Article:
Monday, April 6, 2009


Sufi-Style Joke

A drunk is looking for his car-keys by night in the circle thrown by a street lamp. His strange behavior draws the attention of a passer-by. He asks the drunk why he’s crawling around feeling the gutter. The drunk mumbles his answer. The passer-by looks around. “Where’s your car?” “Down there,” mumbles the drunk and points into the deep shadows far off under thick trees. “Why are you looking here? Did you drop them here?” “No,” says the drunk, “but there’s no light there. Can’t see anything back there.”

Where’d You Put Those Memories?

Today the New York Times announced successful experiments by neuroscientists to suppress selective memories in mice and rats. That memory is linked to brain chemistry no one doubts, but no one has succeeded in showing that memories are actually stored in the tissues of the brain. That they are stored there is an article of faith; the problem is that no one has produced a testable hypothesis of how that storage is accomplished. What we do know is that different parts of the brain are associated with different activities; the assumption therefore is that memories are polled at certain brain locations for certain behaviors. By inhibiting activities in neuronal synapses using chemical substances of a certain design, we can now interfere with or block memory.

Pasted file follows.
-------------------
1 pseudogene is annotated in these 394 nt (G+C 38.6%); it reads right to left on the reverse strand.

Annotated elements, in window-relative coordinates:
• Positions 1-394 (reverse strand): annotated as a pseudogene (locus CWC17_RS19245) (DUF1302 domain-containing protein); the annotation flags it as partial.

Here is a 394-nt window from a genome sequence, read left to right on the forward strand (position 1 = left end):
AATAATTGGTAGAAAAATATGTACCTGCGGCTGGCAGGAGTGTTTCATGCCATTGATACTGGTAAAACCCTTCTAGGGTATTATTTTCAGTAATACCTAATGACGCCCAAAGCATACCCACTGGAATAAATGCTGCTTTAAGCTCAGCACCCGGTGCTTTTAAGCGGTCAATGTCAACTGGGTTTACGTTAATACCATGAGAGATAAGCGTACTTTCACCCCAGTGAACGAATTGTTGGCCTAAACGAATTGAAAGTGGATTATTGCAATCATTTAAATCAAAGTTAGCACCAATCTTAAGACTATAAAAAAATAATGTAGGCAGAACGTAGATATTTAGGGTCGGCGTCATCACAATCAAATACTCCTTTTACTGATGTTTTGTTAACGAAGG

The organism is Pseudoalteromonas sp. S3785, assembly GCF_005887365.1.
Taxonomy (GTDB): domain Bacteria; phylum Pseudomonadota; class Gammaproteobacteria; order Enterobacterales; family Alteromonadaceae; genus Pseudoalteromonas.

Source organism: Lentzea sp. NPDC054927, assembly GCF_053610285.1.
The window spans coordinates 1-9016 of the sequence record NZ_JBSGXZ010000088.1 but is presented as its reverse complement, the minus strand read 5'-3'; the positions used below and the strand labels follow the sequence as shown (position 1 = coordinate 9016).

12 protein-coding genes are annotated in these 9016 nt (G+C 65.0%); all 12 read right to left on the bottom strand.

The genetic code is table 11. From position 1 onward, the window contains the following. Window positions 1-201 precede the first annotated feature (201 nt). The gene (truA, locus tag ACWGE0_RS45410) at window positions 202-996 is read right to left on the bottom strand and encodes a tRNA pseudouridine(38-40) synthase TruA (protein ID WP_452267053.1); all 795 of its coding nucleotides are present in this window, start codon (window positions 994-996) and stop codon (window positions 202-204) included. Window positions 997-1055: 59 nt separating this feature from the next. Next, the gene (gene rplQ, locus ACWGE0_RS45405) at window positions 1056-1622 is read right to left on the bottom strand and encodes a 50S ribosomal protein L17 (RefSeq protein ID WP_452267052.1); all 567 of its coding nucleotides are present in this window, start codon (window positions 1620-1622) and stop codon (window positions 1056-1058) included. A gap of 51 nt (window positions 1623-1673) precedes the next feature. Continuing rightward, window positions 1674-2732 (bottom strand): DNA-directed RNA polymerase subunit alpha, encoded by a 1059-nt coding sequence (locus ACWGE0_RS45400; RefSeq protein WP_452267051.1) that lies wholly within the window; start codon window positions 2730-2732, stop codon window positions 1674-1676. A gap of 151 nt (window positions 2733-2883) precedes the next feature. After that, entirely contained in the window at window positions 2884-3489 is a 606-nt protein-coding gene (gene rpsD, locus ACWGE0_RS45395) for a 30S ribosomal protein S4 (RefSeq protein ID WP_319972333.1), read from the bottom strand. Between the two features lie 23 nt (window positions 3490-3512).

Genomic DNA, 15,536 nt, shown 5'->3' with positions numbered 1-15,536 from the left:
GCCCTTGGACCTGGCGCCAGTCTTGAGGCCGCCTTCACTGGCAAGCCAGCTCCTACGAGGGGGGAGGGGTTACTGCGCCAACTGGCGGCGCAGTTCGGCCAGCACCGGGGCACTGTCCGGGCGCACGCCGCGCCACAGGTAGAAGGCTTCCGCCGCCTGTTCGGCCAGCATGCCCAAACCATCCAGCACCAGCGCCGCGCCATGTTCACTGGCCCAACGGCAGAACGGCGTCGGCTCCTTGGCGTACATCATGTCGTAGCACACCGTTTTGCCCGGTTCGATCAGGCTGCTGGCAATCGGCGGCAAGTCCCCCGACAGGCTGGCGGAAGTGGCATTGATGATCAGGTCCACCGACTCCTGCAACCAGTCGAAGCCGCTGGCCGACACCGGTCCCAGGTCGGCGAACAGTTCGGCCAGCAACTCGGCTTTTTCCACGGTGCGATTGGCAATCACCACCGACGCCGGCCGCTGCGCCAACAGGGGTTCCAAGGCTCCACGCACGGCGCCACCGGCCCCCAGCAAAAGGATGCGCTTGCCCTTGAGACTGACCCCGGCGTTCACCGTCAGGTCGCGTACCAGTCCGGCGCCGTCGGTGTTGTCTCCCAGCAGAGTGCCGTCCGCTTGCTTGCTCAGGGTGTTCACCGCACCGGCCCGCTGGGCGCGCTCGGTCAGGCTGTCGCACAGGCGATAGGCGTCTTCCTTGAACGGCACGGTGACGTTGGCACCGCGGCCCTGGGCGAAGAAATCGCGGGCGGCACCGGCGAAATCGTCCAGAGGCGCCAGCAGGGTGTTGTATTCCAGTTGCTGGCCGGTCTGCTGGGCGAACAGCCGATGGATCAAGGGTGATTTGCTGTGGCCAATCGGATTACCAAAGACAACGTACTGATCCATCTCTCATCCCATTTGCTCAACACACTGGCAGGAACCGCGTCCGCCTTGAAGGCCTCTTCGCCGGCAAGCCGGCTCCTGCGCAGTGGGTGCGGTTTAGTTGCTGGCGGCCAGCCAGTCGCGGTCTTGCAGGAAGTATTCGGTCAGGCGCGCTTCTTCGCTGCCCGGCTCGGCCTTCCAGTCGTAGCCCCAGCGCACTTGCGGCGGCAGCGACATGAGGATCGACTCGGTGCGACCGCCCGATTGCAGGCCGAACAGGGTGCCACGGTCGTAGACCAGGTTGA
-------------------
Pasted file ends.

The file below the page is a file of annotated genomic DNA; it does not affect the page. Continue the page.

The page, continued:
Rupert Sheldrake has proposed the idea* that memory is stored in what he calls morphic fields—off-line, as it were, not in tissue. Memory narrowly defined is but a part of a much more ambitious conceptualization Sheldrake offers to explain the enduring forms we find in nature as a whole, including their evolution. His theory is modestly naturalistic in outline but has enough flavor of the transcendental (undetectable and subtle fields accessed by resonance equally undetectable) so that he is treated as a pariah and heretic by orthodox science.

This is an example of the iron curtain philosophical presuppositions produce in the Borderzone. We cannot actually get any closer to understanding mind—or one of its functionalities, like memory—if we dogmatically restrict our search for answers to places where our light actually shines.
*In Morphic Resonance and the Habits of Nature. Sheldrake's site is here.

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